The meeting was brought to order at 6:30 by the new chair, John Williamson. A quorum was declared.
Williamson introduced Andrew Mullins. Executive Assistant to the Chancellor.
Mullins, asked to speak about the past legislative session, began by providing an overview of the relationship of the legislature to the IHL, the structure and purpose of the IHL, and the relationship between institutions that receive funding through the IHL and those (such as community colleges and K-12 schools) that do not. He used this sketch to introduce and frame his discussion of his work with the legislature on appropriations and bonds.
Using a handout with a table indicating current levels of financing versus the previous year's, Mullins discussed the recent funding increases to the IHL, noting that the total amount increased by 14.3%. Amongst other key details, he noted the recent increase in health insurance premiums and discussed the discretionary 5% increase for salaries that is part of the this year's appropriation to IHL.
After discussing some of the highlights of the numbers, Mullins discussed the relationships between current levels of university funding and previous levels, noting that funding for higher education has decreased proportionally over the last 15 years, and that the university, lacking the ability to raise ad-valorum taxes, has had to turn to tuition increases to make up the difference. This is changing, he said.
He outlined some of the legislative strategies that the university will need to use in order to enhance legislator's understanding of our needs, and indicated that comparing the IHL's Universities to peer instititutions could be a way to make the IHL's case to the legislature.
Mullins continued his talk with a discussion of bonds, repair and renovation, and forest sales. While he indicated that the sale of forest land some years ago enabled the university to create an account that could be invested and partially used for R & R, these monies would not cover the entire cost. Bonds are used to make up the difference. He pointed out that most other states don't do this. He indicated that a new wastewater plant was top of the agenda for next year's R&R.
The talk concluded with a discussion of some of the challenges of seeking funding in a legislature with a different feel for and experience of education than previous legislatures. Mullins took questions at the end, including questions about whether the university would ask for a tuition increase (possible, but difficult to say if it will be approved in an election year) and the likely use of the pay increase (most likely to be used for increases in pay rather than something else)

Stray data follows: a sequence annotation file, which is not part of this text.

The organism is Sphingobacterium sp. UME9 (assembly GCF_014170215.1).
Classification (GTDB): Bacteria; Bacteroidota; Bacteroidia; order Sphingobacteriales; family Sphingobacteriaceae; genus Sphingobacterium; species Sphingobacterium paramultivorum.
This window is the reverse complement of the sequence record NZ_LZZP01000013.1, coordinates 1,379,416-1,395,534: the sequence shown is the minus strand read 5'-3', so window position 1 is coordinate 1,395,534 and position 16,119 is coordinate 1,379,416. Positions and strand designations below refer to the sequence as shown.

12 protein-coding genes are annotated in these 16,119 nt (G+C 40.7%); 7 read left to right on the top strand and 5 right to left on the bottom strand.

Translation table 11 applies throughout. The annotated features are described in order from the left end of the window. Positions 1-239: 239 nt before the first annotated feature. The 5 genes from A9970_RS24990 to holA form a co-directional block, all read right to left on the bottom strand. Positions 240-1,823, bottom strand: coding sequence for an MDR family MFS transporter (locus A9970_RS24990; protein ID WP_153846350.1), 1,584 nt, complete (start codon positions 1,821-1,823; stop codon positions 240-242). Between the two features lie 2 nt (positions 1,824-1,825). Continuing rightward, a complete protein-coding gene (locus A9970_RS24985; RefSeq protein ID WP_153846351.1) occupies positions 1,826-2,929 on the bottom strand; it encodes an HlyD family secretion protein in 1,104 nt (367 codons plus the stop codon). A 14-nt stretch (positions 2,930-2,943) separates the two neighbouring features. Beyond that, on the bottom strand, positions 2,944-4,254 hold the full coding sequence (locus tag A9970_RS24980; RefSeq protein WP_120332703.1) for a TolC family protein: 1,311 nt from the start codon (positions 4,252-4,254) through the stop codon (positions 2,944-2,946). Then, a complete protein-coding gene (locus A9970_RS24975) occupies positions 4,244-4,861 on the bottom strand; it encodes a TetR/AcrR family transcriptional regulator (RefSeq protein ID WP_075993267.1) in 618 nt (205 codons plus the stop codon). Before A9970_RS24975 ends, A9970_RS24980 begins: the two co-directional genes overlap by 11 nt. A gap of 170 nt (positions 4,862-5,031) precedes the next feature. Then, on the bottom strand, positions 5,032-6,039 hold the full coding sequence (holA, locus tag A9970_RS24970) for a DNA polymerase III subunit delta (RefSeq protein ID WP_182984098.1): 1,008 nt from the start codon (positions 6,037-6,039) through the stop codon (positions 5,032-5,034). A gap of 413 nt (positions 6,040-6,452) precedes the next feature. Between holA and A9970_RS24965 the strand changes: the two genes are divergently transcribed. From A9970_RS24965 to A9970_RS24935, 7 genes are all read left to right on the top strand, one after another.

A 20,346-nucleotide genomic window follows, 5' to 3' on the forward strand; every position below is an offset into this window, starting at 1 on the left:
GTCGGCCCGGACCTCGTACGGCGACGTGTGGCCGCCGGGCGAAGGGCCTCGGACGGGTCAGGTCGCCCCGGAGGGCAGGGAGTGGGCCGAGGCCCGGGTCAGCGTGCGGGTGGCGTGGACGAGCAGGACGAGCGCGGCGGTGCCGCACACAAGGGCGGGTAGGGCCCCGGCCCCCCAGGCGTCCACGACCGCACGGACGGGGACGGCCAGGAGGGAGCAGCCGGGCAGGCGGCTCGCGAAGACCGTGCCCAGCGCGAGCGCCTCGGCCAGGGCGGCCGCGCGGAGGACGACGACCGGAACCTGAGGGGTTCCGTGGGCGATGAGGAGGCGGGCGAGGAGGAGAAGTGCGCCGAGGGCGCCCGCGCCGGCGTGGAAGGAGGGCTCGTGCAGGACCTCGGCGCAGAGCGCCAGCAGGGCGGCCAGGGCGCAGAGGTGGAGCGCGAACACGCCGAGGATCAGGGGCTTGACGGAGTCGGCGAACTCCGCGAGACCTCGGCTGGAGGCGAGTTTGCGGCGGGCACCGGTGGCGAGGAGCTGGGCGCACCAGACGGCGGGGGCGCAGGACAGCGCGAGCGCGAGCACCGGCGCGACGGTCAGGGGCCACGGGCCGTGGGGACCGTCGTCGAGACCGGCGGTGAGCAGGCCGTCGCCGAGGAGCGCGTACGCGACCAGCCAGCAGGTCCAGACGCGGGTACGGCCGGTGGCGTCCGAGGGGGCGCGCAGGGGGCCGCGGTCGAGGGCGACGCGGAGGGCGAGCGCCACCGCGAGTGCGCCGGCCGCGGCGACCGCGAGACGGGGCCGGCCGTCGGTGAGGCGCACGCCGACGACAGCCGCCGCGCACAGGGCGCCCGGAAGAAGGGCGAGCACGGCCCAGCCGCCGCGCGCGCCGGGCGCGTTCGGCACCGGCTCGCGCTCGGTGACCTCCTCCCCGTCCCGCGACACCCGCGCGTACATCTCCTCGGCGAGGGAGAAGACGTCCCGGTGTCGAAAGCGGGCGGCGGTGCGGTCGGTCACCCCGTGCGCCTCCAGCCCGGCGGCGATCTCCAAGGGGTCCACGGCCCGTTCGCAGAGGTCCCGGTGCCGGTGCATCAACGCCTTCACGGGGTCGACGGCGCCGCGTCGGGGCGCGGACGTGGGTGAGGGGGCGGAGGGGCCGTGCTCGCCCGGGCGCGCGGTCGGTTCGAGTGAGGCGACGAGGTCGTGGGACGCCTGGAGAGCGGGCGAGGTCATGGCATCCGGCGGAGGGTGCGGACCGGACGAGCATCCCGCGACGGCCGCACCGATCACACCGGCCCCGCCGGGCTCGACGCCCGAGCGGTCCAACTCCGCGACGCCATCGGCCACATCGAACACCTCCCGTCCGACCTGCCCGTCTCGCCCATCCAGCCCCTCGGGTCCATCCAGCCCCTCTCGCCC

Williamson and the Senate then thanked Mullins for his talk and turned to the next item on the agenda, the introduction of new committee chairs and Senate officers.
That complete, the Senate took up the "smoking ban" resolution. The resolution was proposed by Dr. Williamson and seconded by Mr. Ewing. After some discussion, Dr. Sufka proposed an amendment rewording the ban from "tobacco products" to "personal use of smoking products." Several seconded the the amendment. Mr. Ewing put the question on the amendment, and it passed through acclamation. Dr. Albrittion then put the question on the resolution. It passed on a show of hands. [see attached]
After that, Dr.Williamson turned to the next item on the agenda, the proposed resolution to enlist the help of the Provost's office with the selection of standing committee's members while having the faculty senate retain oversight of the process. The motion was seconded. After some discussion of the matter, the advantages of having the Provost's staff assist with this seemed significant, and, with the understanding that all of the committees were involved in this decision, Dr. Sufka put the question. The resolution passed on a show of hands. [see attached]
Next, Dr. Williamson created an Ad-Hoc committee charged to revise the by-laws and constitution of the Senate, bringing major issues to the full senate for discussion. He placed Professor Robert Albritton as head of the committee, and instructed him to find adequate membership. In the discussion that ensued, Albritton suggested regular reports to the full Senate to review to progress of the committee. In subsequent discussions the issues of meeting times in the Bylaws came up.
For committee reports there was little -- given the short time since the last meeting, committees had little more to report than their reconstitution and chair elections.
Lastly, Williamson turned to announcements.